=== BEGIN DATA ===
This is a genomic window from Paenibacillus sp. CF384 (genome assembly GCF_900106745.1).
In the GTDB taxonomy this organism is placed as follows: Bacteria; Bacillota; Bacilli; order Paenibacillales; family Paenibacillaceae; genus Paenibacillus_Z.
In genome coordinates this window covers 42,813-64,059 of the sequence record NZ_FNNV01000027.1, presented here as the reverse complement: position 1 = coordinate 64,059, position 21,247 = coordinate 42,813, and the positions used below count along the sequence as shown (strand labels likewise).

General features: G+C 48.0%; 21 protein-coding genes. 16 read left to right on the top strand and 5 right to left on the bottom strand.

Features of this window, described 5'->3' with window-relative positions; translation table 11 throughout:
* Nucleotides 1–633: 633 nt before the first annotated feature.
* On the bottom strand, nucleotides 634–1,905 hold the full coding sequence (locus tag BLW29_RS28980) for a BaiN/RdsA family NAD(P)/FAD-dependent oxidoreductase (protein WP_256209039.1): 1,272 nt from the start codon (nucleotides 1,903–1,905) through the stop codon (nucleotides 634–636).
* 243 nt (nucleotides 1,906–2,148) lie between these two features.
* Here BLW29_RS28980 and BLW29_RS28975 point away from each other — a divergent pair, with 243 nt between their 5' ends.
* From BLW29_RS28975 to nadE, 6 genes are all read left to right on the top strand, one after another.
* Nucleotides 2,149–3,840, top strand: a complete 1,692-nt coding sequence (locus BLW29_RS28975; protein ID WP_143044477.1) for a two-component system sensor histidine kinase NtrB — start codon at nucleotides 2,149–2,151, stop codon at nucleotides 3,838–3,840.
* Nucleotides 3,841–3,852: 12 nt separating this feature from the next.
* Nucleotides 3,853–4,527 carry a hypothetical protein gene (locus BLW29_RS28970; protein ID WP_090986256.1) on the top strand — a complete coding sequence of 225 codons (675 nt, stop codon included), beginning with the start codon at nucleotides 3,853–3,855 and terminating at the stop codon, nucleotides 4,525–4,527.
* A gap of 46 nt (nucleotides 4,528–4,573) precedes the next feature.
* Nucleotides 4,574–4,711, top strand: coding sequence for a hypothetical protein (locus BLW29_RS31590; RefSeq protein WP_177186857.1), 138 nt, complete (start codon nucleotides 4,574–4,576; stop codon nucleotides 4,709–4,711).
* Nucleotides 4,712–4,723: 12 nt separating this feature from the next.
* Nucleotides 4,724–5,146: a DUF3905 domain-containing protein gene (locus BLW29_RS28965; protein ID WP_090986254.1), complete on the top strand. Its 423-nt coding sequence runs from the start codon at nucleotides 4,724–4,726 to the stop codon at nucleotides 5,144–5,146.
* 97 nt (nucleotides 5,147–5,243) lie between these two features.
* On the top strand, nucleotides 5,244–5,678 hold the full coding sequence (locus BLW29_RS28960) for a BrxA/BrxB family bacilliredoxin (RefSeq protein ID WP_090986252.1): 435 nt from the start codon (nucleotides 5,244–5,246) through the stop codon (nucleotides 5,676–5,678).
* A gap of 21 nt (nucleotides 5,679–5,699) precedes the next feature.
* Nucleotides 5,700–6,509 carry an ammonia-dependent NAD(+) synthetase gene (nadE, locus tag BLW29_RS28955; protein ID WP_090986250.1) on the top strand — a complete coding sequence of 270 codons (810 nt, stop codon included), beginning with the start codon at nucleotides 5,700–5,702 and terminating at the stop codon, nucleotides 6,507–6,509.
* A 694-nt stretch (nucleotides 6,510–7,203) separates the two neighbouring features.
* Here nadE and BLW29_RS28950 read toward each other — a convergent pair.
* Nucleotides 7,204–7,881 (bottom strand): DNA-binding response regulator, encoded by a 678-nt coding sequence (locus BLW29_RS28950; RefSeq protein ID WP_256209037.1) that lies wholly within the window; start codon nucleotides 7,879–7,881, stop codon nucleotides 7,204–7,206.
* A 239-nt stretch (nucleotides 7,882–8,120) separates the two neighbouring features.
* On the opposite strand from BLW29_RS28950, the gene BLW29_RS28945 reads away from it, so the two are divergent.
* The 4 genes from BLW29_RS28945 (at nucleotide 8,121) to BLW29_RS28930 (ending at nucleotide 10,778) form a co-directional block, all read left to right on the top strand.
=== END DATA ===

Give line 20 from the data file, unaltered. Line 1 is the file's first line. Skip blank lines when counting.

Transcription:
* A gap of 21 nt (nucleotides 5,679–5,699) precedes the next feature.